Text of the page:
put social and environ- mental concerns on the operator’s ledger. Governance should

assume that SAV fleets will be accessed via Mobil- ity as a Service (MaaS) applications so that the differences between lais- sez-faire and integrated fleet approaches will be visible mostly in the aggregate and essentially only to transportation managers. Users will be focused

primarily on getting to their intended location quickly, comfortably and cheaply. “Comfortable” would convey many indi- vidualized meanings. We assert that users will make choices based on personal preferences and budgets – as most do now – and sel- dom for urban livability or broader equity and environmental reasons. Governance should incorporate four

performance components — three of which are new —that if optimized would cause many livability and environmental externalizations such as congestion, route efficiency, safety, customer satisfaction, ridership, parking reduction and regional connectivity to become issues that would be more effectively addressed by fleet operators seeking to maximize profit. These four performance-based elements, more fully described below, are:

• Higher vehicle occupancy: Maxi- mize the PKT:VKT (Passenger Kilo- metres Travelled:Vehicle Kilometres Travelled) ratio. • Fewer private vehicles: Maximize the shared:private PKT ratio. • Safeguard social equity: Maxi- mize access, affordability and reach for all users. • Leverage existing transit: Maxi- mize connectivity to transit trunk lines.

There are, of course, many other governance 20

“The maximization of social equity is more difficult because it is enveloped in numerous social and political layers. Regardless, metrics and methods of oversight can and must be designed”

issues such as privacy, security, safety, park- ing and road pricing. Such issues would apply to all forms of automated vehicle ownership. The four performance metrics proposed in this discussion comprise a fleet management architecture to replace the management for- mula now provided by taxi medallion sys- tems to ensure a constrained fleet size and public access assurance. An additional met- ric is proposed to preserve connectivity to existing rail, as suggested by the UITP report mentioned above. Details follow:

HIGHER VEHICLE OCCUPANCY: MAXIMIZE THE RATIO OF PKT TO VKT (PKT:VKT) Designing services that increase occupancy and minimize deadheading can optimize PKT:VKT. This can be addressed by partici- pating operators who determine optimal vehicle sizing (fleet tailoring) and routing as well as improvements in and promotion of ridesharing. The numerous ways this can be done are matters of creativity, innovation and marketing — all of which can be guided by the same sorts of behavioral economic and social approaches that automotive mar- keters use today. This is not to say that selling cars is iden-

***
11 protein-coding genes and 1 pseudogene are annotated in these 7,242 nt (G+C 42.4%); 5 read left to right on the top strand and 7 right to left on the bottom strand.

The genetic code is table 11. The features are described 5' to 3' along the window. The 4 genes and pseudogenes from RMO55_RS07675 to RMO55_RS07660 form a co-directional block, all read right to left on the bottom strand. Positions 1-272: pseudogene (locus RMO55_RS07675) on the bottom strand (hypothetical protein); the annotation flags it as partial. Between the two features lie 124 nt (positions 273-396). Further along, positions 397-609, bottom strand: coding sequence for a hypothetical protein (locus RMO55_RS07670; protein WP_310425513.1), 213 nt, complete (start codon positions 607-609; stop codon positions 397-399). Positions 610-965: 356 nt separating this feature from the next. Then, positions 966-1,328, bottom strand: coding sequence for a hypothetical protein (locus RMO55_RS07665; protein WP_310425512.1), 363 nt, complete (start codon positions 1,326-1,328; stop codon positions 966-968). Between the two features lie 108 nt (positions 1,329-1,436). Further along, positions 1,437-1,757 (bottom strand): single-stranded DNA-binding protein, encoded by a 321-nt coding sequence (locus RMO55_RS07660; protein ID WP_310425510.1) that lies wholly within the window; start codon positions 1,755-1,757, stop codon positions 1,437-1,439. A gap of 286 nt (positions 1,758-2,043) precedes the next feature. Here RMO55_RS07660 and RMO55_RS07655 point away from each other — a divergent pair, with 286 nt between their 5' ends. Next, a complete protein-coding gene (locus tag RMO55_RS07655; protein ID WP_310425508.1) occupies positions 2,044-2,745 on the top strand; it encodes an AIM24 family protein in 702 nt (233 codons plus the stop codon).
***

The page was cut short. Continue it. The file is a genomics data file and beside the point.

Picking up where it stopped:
tical to selling rides. We merely assert that given the scale of disruption in this multi- trillion dollar market, motivated companies

can find ways to maxi- mize PKT:VKT. In 2016, both Uber and Lyft have experimented with heavily discounted bulk purchases of ride-share trips that amounted to app-and- reputation mediated jitney services. Offers changed rapidly and it is clear that experiment- ation continues. While promotions for these offers imply competi- tion between these two players, the overall impact of success will affect taxi and bus rid- ership. With sufficiently large robo-vehicle fleets traversing significant areal extents, service

innovations could be designed to increase average occupancy and eventually encroach on personal ownership. Given a sufficiently flexible governance

model to be used across regions with bil- lions of customers, creative solutions will arise, especially in the potential for within- operator cross-subsidies between profitable high-end SOV services and coach-class small group ride-share services.

FEWER PRIVATE VEHICLES: MAXIMIZE THE SHARED:PRIVATE PKT RATIO The overarching goal here is to move more people in SAVs and fewer in PAVs — all while the demand for PKT continues its year-over- year global average three per cent increase driven by the growth in human population wealth. There is a non-coercive way to reach this goal: make individual SAV experiences significantly better than individual PAV expe- riences for a significant number of travelers so that many car owners would consider switching to ride-buying. Behavioural economics shows us that there

are many reasons people resist change and many reasons they make economically non- rational choices. Today most people who own cars, while often complaining about driving and parking them, do not seriously

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